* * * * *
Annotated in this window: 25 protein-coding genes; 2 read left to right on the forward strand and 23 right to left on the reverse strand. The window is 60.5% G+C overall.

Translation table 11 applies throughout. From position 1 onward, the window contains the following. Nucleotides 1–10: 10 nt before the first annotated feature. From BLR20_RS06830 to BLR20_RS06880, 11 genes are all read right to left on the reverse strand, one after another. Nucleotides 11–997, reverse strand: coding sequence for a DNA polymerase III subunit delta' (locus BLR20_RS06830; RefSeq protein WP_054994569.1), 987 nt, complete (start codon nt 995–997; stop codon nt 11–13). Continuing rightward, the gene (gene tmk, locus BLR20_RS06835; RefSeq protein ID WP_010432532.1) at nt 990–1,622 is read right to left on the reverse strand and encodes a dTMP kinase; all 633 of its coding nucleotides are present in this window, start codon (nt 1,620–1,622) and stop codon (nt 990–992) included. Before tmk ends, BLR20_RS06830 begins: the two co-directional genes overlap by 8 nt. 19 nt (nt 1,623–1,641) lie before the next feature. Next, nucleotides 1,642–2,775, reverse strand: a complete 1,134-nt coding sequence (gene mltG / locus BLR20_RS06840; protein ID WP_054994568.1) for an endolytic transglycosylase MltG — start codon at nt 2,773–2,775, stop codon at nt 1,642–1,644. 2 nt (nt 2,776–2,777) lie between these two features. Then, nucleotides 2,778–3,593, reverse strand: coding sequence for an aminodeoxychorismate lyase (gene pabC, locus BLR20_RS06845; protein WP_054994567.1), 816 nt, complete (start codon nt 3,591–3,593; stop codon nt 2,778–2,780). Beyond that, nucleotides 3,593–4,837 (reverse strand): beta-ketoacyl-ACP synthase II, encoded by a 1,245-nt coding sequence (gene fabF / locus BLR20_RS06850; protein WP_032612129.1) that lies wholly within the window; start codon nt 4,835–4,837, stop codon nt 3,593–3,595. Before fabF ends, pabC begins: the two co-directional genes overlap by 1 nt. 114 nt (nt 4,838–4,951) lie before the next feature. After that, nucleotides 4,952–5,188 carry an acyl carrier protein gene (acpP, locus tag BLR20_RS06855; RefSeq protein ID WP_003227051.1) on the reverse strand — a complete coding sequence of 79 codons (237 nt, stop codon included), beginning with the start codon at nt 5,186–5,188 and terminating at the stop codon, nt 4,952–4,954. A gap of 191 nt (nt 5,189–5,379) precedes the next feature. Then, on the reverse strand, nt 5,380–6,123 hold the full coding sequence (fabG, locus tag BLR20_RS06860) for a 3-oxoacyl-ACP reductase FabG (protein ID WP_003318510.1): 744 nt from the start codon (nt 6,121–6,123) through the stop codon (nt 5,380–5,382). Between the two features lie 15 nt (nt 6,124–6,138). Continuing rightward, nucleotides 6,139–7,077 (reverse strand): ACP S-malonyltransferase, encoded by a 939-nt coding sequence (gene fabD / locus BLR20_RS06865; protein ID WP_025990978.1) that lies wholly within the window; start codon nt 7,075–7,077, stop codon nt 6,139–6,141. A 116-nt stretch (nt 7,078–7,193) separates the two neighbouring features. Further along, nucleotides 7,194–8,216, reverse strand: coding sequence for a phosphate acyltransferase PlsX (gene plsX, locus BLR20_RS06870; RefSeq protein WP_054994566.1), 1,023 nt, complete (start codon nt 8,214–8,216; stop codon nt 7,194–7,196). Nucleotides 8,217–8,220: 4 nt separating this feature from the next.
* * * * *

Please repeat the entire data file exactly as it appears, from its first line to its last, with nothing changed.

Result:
Annotated in this window: 25 protein-coding genes; 2 read left to right on the forward strand and 23 right to left on the reverse strand. The window is 60.5% G+C overall.

Translation table 11 applies throughout. From position 1 onward, the window contains the following. Nucleotides 1–10: 10 nt before the first annotated feature. From BLR20_RS06830 to BLR20_RS06880, 11 genes are all read right to left on the reverse strand, one after another. Nucleotides 11–997, reverse strand: coding sequence for a DNA polymerase III subunit delta' (locus BLR20_RS06830; RefSeq protein WP_054994569.1), 987 nt, complete (start codon nt 995–997; stop codon nt 11–13). Continuing rightward, the gene (gene tmk, locus BLR20_RS06835; RefSeq protein ID WP_010432532.1) at nt 990–1,622 is read right to left on the reverse strand and encodes a dTMP kinase; all 633 of its coding nucleotides are present in this window, start codon (nt 1,620–1,622) and stop codon (nt 990–992) included. Before tmk ends, BLR20_RS06830 begins: the two co-directional genes overlap by 8 nt. 19 nt (nt 1,623–1,641) lie before the next feature. Next, nucleotides 1,642–2,775, reverse strand: a complete 1,134-nt coding sequence (gene mltG / locus BLR20_RS06840; protein ID WP_054994568.1) for an endolytic transglycosylase MltG — start codon at nt 2,773–2,775, stop codon at nt 1,642–1,644. 2 nt (nt 2,776–2,777) lie between these two features. Then, nucleotides 2,778–3,593, reverse strand: coding sequence for an aminodeoxychorismate lyase (gene pabC, locus BLR20_RS06845; protein WP_054994567.1), 816 nt, complete (start codon nt 3,591–3,593; stop codon nt 2,778–2,780). Beyond that, nucleotides 3,593–4,837 (reverse strand): beta-ketoacyl-ACP synthase II, encoded by a 1,245-nt coding sequence (gene fabF / locus BLR20_RS06850; protein WP_032612129.1) that lies wholly within the window; start codon nt 4,835–4,837, stop codon nt 3,593–3,595. Before fabF ends, pabC begins: the two co-directional genes overlap by 1 nt. 114 nt (nt 4,838–4,951) lie before the next feature. After that, nucleotides 4,952–5,188 carry an acyl carrier protein gene (acpP, locus tag BLR20_RS06855; RefSeq protein ID WP_003227051.1) on the reverse strand — a complete coding sequence of 79 codons (237 nt, stop codon included), beginning with the start codon at nt 5,186–5,188 and terminating at the stop codon, nt 4,952–4,954. A gap of 191 nt (nt 5,189–5,379) precedes the next feature. Then, on the reverse strand, nt 5,380–6,123 hold the full coding sequence (fabG, locus tag BLR20_RS06860) for a 3-oxoacyl-ACP reductase FabG (protein ID WP_003318510.1): 744 nt from the start codon (nt 6,121–6,123) through the stop codon (nt 5,380–5,382). Between the two features lie 15 nt (nt 6,124–6,138). Continuing rightward, nucleotides 6,139–7,077 (reverse strand): ACP S-malonyltransferase, encoded by a 939-nt coding sequence (gene fabD / locus BLR20_RS06865; protein ID WP_025990978.1) that lies wholly within the window; start codon nt 7,075–7,077, stop codon nt 6,139–6,141. A 116-nt stretch (nt 7,078–7,193) separates the two neighbouring features. Further along, nucleotides 7,194–8,216, reverse strand: coding sequence for a phosphate acyltransferase PlsX (gene plsX, locus BLR20_RS06870; RefSeq protein WP_054994566.1), 1,023 nt, complete (start codon nt 8,214–8,216; stop codon nt 7,194–7,196). Nucleotides 8,217–8,220: 4 nt separating this feature from the next.